Alpha-1-Antitrypsin Deficiency   

 

Alpha-1-antitrypsin (A1AT) is a protein produced by the liver. A1AT deficiency is a genetic disease. It is due to a mutation of the gene controlling the production of A1AT. When the mutation is present, A1AT is kept back in the liver resulting in a low level of A1AT in the blood. Thus, it cannot properly assume its role of antiprotease. In healthy persons, A1AT helps protecting the organs against the attack of enzymes released by certain cells in case of an inflammation (for example an infection). In affected persons, the enzymes are not attenuated and mainly attack the lungs and destroy them progressively.

This results in emphysema (presence of air bubbles in the tissues), which brings about shortness of breath, cough, wheezing respiration and pulmonary infections. These symptoms often occur at adult age and are aggravated by tobacco.

In affected persons, the mutated A1AT accumulates in the liver and results in an inflammation (hepatitis). When this recurs, scars develop in the liver (cirrhosis), which prevents it from working properly. The symptoms are variable and some patients may be asymptomatic, but one of the manifestations of the disease is jaundice that may occur at birth or later. In general, this disease can be diagnosed by taking a simple blood sample to measure the quantity of A1AT in the blood. Other examinations can be carried out to describe the type of deficiency more specifically and to evaluate the status of the liver: abdominal ultrasonography, blood tests and a liver biopsy.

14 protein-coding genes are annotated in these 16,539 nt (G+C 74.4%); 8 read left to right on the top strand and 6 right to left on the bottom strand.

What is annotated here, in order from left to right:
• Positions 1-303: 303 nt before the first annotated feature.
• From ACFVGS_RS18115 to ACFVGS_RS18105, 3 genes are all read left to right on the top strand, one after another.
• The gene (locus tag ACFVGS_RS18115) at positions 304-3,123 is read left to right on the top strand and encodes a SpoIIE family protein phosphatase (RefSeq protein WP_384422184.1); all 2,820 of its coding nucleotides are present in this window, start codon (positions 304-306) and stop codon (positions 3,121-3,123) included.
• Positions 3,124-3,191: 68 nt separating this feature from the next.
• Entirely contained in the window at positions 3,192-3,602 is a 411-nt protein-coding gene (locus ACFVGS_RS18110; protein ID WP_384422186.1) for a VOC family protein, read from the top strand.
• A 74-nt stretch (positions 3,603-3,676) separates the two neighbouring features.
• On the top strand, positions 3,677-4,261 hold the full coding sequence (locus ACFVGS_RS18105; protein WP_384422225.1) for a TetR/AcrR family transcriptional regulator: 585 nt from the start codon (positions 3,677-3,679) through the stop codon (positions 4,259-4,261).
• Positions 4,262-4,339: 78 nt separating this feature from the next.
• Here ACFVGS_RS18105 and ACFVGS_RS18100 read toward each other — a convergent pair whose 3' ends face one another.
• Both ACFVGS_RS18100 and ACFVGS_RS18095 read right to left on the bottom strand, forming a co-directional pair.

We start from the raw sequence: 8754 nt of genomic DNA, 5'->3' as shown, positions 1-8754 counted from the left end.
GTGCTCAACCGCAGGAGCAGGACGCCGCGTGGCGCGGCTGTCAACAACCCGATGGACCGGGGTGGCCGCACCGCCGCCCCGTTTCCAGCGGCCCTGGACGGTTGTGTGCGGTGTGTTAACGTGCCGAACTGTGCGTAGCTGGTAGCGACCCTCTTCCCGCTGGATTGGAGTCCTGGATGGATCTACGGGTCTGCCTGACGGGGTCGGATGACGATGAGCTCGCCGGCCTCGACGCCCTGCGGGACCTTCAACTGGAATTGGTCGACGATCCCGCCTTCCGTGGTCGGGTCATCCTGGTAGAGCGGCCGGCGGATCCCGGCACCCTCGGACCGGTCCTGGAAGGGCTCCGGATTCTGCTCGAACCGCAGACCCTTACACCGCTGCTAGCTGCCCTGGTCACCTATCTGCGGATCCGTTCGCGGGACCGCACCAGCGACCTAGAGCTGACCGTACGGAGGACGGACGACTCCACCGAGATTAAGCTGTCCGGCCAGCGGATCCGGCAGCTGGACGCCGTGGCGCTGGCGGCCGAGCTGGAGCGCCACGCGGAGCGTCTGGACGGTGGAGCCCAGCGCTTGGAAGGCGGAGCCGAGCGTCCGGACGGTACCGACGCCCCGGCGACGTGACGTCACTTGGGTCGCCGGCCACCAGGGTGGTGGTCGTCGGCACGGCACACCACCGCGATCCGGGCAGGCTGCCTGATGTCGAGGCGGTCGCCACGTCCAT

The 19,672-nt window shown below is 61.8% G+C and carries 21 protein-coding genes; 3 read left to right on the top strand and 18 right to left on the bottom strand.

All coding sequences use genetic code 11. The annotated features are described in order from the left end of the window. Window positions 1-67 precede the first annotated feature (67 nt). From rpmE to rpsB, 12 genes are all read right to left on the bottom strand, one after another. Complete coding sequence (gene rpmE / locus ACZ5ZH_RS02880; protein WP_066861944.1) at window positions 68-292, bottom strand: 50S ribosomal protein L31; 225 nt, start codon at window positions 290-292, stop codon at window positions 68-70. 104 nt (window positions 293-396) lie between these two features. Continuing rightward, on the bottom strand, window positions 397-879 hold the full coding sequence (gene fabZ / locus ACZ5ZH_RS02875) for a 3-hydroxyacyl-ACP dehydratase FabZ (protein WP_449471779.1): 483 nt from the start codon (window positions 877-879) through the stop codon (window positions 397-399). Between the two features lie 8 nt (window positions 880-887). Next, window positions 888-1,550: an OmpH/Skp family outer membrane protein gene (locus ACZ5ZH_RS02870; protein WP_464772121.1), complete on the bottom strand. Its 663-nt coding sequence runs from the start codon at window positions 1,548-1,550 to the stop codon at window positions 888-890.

Bronchodilators and corticoids are used for the treatment of the pulmonary symptoms. Moreover, since the pulmonary symptoms are strongly aggravated by tobacco, it is strongly recommended to the patient and his environment not to smoke. It is also recommended to the patients to get vaccinations against the bacteria and the viruses likely to damage the lungs and the liver (influenza, pneumococcus, hepatitis A and B). In very severe cases of A1AT deficiency, a liver or lung transplant may be necessary.

Dr. Laura Semeraro

2011